Is Commercial Real Estate Recovering?

Econophile's picture

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Edward King's picture

CRE ticked up in Q2 but activity is again just about dead outside of REITs doing hairy/horrendous deals.

Magua's picture

There actually two parts to commercial real estate:

Public Reits have issued equity and gotten their balance sheets into pretty good shape, albeit with the dilution of their long term holders, including the founders. They are beginning to nibble at properties, like the Boston Property example above when they can find properties. Boston is perhaps the most conservative Reit in the office space, so they don't commit a billion lightly, but obviously the property is an irreplaceable asset in Boston. I actually like Reits in a dollar printing go wild world, as the rents will move up and cause a improving cash flow trend. Hopefully dividends will soon follow, so buying a high quality Reit with a 3% to 6% yield growing 2%-3% a year will give a nice return compared to Treasuries.

Private real estate is another matter. Most of the properties were bought with at least 75% leverage, and are underwater with no equity. Some sit on the balance sheets of banks. Vintage private real estate done from 2005 to 2008 is going to be a black hole for pensions, endowments and insurance companies. Also unlike Reits, they bought for price appreciation, not cash flow, and do not have the professional management/leasing staff to manage the properties, and like the homes sitting fallow in Florida, money must be put into the properties every year to keep them marketable.

What I am not sure of, is whether the eventual sale of them will drive cap rates up a lot or at all. If interest rates stay low, then my guess is not much, but if interest rates surge, there will be blood in the streets.

tony bonn's picture

interest rates will be the party pooper....the fed can keep rates artificially low so long as irs don't explode...unfortunately the day of reckoning is coming for those too....cre is dead - but cleaning the books is a sign of potential life.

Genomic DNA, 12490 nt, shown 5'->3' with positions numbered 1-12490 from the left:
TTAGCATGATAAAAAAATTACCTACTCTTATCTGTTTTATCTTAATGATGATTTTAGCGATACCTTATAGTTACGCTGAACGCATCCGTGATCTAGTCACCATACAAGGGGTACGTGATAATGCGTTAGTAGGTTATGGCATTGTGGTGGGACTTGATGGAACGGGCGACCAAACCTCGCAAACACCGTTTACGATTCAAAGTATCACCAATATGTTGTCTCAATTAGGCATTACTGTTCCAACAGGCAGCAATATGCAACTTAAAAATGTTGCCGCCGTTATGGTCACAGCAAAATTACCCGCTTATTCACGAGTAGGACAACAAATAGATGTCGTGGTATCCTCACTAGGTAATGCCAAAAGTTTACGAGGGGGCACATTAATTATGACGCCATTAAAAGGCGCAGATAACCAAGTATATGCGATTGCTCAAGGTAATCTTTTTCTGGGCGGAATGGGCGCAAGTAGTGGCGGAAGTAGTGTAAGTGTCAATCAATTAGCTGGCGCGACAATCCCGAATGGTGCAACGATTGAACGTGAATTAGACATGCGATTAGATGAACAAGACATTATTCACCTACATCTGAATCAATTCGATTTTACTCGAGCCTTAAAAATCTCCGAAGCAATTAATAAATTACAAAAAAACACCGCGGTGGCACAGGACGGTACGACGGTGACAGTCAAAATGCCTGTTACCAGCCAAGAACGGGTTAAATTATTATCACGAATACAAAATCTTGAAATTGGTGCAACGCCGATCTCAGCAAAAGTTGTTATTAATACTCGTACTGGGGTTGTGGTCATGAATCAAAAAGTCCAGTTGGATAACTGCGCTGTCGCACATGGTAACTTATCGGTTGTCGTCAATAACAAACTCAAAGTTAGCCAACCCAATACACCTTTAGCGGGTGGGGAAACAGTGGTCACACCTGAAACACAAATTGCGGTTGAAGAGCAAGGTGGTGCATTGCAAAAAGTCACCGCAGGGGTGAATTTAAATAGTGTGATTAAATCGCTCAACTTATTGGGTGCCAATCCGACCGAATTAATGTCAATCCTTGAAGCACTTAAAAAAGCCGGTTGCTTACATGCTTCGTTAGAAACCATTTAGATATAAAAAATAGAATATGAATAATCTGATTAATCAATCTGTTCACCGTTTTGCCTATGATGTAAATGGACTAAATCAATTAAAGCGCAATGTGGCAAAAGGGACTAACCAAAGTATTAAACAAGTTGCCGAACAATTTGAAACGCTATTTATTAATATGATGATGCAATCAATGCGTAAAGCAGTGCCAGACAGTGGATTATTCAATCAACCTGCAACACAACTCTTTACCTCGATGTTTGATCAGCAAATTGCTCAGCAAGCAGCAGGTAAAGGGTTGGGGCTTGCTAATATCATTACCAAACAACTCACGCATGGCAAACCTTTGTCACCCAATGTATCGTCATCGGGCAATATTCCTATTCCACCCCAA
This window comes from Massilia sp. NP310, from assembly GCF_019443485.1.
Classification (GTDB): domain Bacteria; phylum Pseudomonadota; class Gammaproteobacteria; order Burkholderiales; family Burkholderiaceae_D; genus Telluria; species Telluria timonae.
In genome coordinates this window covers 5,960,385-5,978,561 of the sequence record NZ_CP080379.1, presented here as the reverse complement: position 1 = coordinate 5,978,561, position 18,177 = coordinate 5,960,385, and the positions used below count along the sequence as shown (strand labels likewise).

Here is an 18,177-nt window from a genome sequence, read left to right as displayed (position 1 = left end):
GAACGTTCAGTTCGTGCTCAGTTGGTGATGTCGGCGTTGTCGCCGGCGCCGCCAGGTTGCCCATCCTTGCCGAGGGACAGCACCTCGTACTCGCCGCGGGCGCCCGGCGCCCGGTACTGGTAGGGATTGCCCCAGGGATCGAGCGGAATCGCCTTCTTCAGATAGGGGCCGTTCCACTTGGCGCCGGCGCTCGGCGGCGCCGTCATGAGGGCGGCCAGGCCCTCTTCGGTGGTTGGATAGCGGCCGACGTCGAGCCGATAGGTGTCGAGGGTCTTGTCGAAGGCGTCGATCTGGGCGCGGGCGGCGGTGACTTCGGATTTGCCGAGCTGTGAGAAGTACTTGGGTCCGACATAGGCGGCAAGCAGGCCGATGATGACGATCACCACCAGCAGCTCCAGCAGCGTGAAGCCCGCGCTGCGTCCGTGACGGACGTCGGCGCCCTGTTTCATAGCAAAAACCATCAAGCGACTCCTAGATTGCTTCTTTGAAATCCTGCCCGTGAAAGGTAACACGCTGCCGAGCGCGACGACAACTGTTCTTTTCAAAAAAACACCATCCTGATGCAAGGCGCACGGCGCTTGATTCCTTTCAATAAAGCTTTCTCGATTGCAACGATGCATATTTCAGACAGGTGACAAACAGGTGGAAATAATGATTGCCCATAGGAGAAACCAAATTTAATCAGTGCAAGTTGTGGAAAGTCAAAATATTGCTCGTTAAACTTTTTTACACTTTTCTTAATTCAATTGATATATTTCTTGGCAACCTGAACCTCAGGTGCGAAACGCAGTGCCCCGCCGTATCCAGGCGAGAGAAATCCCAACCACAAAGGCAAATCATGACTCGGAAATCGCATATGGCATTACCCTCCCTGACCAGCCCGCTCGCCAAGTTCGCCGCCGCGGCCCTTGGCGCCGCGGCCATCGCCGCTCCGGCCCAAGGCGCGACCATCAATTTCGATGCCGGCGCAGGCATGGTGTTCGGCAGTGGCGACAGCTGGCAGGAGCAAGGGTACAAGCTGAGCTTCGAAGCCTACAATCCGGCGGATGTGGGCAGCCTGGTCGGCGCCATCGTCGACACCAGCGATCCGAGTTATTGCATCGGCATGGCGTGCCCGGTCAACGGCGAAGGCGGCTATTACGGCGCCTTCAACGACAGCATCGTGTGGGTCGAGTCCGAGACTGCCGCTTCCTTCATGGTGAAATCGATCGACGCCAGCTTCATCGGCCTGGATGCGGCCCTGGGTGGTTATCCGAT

kaiserhoff's picture

Not recovering and won't ever.  The classic example is Amazon.  They've never made any money selling books (other stuff, maybe), but they were hugely successful at destroying margins for all the mom and pop book stores.  Same thing applies throughout retailing, except for food, furniture, really bulky stuff.

As for office space, why not use Starbucks? 

I am more equal than others's picture

As a CRE appraiser I can say that the CRE market is not recovering.  This is REITards chasing yield.  This will wip-saw as things fall apart and interest rates invert.  Expectations and reality rarely meet but when they do it is usually painful. 

greyghost's picture

do you know if the bad boys have done the same thing to the cre market that they have to the housing bad loans, faulty paper work, slicing and dicing mortgages...etc...etc

Chartist's picture

Forget real estate.....Here's the fucking problem:  I just received my contract renewal from my HMO.  My contract just went up 25% over last year!  There will be no expansion and no hiring among small business owners when this shit keeps hitting us where it hurts.

And, I now have much less money to spend in other sectors of the economy.  Does this fucking government want to support only the HMO industry?

kaiserhoff's picture

Amen.  Thanks to ObummerCare everyone will need another HR flack, another compliance officer and two or three accountants just to stay out of jail.  WTF

taraxias's picture

"Is CRE recovering?"


One word: "NO"

mynhair's picture

'Is CRE recovering?'

Not based on my monthly check.

Chartist's picture

I love ZH, it's the only source of business info I read....But, you cannot trade stocks using this information....

Dark Space's picture

You're problem is that you're trading stocks...

mynhair's picture

Yes you can, just get yer nose outta those worthless charts.